'Civil nuclear deal with Pakistan ill-advised'
A second top Republican Senator has voiced strong reservation over reports that the US may be pursuing a civil nuclear deal with Pakistan, citing the country's support to dreaded terror groups like the Taliban and the Haqqani network.
Washington: A second top Republican Senator has voiced strong reservation over reports that the US may be pursuing a civil nuclear deal with Pakistan, citing the country's support to dreaded terror groups like the Taliban and the Haqqani network.
Senator John Cornyn, Senate Majority Whip for the 114th Congress, in a letter to Obama, has said "it is ill-advised" to pursue any civil nuclear agreement with Pakistan.
"I write to urge you to address Pakistan's well-known support for the Taliban and the Haqqani network, as well as to express my strong concerns regarding reports that you may be pursuing a civil nuclear agreement with Pakistan despite its deplorable record of nuclear proliferation," Cornyn said.
Cornyn is also the founder and co-Chair of Senate India Caucus -the only country-specific caucus in the US Senate.
Pakistan and its intelligence service, the Inter-Services Intelligence (ISI), are reported to have a history of close links with the Taliban, the Haqqani network, and other extremist groups, he said.
Pakistan's support has enabled these groups to conduct attacks on US personnel, weaken Afghanistan's government, and undermine US interests there, Cornyn said.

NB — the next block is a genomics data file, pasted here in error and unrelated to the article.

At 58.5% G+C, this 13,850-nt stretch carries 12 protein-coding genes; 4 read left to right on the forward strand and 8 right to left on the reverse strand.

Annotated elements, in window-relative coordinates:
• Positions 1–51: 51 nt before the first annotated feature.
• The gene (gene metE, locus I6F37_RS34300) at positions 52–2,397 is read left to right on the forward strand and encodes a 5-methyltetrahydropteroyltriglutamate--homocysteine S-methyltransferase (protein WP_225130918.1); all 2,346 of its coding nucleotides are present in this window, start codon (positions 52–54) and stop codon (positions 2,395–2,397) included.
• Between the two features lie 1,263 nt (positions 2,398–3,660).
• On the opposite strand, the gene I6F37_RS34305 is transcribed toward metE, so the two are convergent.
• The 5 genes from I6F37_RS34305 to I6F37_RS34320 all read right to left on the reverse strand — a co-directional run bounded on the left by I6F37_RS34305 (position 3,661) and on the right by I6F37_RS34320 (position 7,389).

The Taliban and the Haqqani network pose a threat to the stability of Afghanistan, due in part to Pakistan's backing, he said.
Cornyn said issues surrounding Pakistan's growing nuclear arsenal are of significant concern, and serious doubts persist regarding the security of its nuclear weapons.
It is well-documented that in recent decades Pakistan ran an illicit nuclear proliferation network that provided nuclear weapons technology to rogue regimes in Iran, North Korea, and Libya, he said.
"As a direct result of Pakistan's actions, our nation now faces long-term nuclear threats that did not previously exist. These problems are only compounded by Pakistan's ongoing development of additional types of nuclear weapons and the robust presence of Islamist militants in the country," the Texas Senator said.
"I recognise that managing the US' relationship with Pakistan is a complex task," he said, but there can be no compromise on preventing the further proliferation of nuclear weapons and related technology from Pakistan.
This is the second such letter coming from a top American lawmaker. On October 20, Congressman Ted Poe, Chairman of the Subcommittee on Terrorism, Non-proliferation and Trade, urged Obama to not engage in any negotiations regarding a US-Pakistan civil nuclear agreement.
"Pakistan has repeatedly proven itself to be deceptive and deceitful," he alleged.
"Simply put, Pakistan's current and past record is disqualifying for any consideration by the US to support civilian nuclear cooperation with Pakistan bilaterally or in any relevant multilateral forum," Poe has said.